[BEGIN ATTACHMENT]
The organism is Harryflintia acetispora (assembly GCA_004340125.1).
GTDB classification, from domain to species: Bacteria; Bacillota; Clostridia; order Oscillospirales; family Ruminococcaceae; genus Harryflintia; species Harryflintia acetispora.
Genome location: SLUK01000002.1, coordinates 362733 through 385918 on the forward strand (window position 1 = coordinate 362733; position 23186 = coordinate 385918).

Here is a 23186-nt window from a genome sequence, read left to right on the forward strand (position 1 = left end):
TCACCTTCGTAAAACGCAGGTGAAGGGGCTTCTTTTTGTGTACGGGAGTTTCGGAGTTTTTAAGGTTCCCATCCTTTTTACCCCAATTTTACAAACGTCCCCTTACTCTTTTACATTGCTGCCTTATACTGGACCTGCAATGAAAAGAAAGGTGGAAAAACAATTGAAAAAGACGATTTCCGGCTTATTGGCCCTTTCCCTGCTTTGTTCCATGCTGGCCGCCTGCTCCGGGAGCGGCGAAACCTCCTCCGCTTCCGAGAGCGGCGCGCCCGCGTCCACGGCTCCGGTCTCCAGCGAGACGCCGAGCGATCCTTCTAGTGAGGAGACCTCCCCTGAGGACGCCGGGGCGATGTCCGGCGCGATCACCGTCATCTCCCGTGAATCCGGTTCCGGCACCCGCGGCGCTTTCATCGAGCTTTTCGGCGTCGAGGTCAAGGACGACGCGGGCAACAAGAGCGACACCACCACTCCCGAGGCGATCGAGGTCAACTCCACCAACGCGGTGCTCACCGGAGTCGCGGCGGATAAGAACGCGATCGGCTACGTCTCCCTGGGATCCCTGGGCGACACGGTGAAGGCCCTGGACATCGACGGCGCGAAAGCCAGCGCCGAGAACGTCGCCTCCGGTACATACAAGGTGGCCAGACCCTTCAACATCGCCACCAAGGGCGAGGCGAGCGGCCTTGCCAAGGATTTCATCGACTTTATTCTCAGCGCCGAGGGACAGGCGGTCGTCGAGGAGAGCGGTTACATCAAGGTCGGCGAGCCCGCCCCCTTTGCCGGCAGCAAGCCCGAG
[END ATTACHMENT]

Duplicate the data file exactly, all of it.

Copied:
The organism is Harryflintia acetispora (assembly GCA_004340125.1).
GTDB classification, from domain to species: Bacteria; Bacillota; Clostridia; order Oscillospirales; family Ruminococcaceae; genus Harryflintia; species Harryflintia acetispora.
Genome location: SLUK01000002.1, coordinates 362733 through 385918 on the forward strand (window position 1 = coordinate 362733; position 23186 = coordinate 385918).

Here is a 23186-nt window from a genome sequence, read left to right on the forward strand (position 1 = left end):
TCACCTTCGTAAAACGCAGGTGAAGGGGCTTCTTTTTGTGTACGGGAGTTTCGGAGTTTTTAAGGTTCCCATCCTTTTTACCCCAATTTTACAAACGTCCCCTTACTCTTTTACATTGCTGCCTTATACTGGACCTGCAATGAAAAGAAAGGTGGAAAAACAATTGAAAAAGACGATTTCCGGCTTATTGGCCCTTTCCCTGCTTTGTTCCATGCTGGCCGCCTGCTCCGGGAGCGGCGAAACCTCCTCCGCTTCCGAGAGCGGCGCGCCCGCGTCCACGGCTCCGGTCTCCAGCGAGACGCCGAGCGATCCTTCTAGTGAGGAGACCTCCCCTGAGGACGCCGGGGCGATGTCCGGCGCGATCACCGTCATCTCCCGTGAATCCGGTTCCGGCACCCGCGGCGCTTTCATCGAGCTTTTCGGCGTCGAGGTCAAGGACGACGCGGGCAACAAGAGCGACACCACCACTCCCGAGGCGATCGAGGTCAACTCCACCAACGCGGTGCTCACCGGAGTCGCGGCGGATAAGAACGCGATCGGCTACGTCTCCCTGGGATCCCTGGGCGACACGGTGAAGGCCCTGGACATCGACGGCGCGAAAGCCAGCGCCGAGAACGTCGCCTCCGGTACATACAAGGTGGCCAGACCCTTCAACATCGCCACCAAGGGCGAGGCGAGCGGCCTTGCCAAGGATTTCATCGACTTTATTCTCAGCGCCGAGGGACAGGCGGTCGTCGAGGAGAGCGGTTACATCAAGGTCGGCGAGCCCGCCCCCTTTGCCGGCAGCAAGCCCGAG